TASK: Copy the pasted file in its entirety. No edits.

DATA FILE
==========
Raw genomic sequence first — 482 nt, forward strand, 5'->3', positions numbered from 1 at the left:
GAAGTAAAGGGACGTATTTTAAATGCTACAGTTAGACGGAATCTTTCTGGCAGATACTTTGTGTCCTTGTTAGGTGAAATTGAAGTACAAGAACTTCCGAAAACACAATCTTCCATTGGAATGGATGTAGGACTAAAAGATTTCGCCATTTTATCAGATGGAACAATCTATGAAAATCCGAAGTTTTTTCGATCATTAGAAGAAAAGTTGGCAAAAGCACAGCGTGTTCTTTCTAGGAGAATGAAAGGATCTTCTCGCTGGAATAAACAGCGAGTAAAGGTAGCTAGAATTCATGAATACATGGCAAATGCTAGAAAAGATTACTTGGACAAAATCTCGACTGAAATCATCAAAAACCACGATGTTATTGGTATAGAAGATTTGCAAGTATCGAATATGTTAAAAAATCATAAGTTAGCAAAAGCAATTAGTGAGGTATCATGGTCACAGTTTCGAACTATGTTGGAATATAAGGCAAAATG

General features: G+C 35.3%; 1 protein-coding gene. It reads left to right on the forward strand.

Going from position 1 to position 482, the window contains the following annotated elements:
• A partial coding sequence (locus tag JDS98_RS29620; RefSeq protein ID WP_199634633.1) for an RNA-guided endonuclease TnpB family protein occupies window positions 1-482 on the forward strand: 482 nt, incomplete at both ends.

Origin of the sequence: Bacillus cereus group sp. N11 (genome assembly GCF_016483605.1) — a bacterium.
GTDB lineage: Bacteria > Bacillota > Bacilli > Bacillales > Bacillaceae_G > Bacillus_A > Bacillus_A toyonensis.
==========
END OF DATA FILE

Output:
Raw genomic sequence first — 482 nt, forward strand, 5'->3', positions numbered from 1 at the left:
GAAGTAAAGGGACGTATTTTAAATGCTACAGTTAGACGGAATCTTTCTGGCAGATACTTTGTGTCCTTGTTAGGTGAAATTGAAGTACAAGAACTTCCGAAAACACAATCTTCCATTGGAATGGATGTAGGACTAAAAGATTTCGCCATTTTATCAGATGGAACAATCTATGAAAATCCGAAGTTTTTTCGATCATTAGAAGAAAAGTTGGCAAAAGCACAGCGTGTTCTTTCTAGGAGAATGAAAGGATCTTCTCGCTGGAATAAACAGCGAGTAAAGGTAGCTAGAATTCATGAATACATGGCAAATGCTAGAAAAGATTACTTGGACAAAATCTCGACTGAAATCATCAAAAACCACGATGTTATTGGTATAGAAGATTTGCAAGTATCGAATATGTTAAAAAATCATAAGTTAGCAAAAGCAATTAGTGAGGTATCATGGTCACAGTTTCGAACTATGTTGGAATATAAGGCAAAATG

General features: G+C 35.3%; 1 protein-coding gene. It reads left to right on the forward strand.

Going from position 1 to position 482, the window contains the following annotated elements:
• A partial coding sequence (locus tag JDS98_RS29620; RefSeq protein ID WP_199634633.1) for an RNA-guided endonuclease TnpB family protein occupies window positions 1-482 on the forward strand: 482 nt, incomplete at both ends.

Origin of the sequence: Bacillus cereus group sp. N11 (genome assembly GCF_016483605.1) — a bacterium.
GTDB lineage: Bacteria > Bacillota > Bacilli > Bacillales > Bacillaceae_G > Bacillus_A > Bacillus_A toyonensis.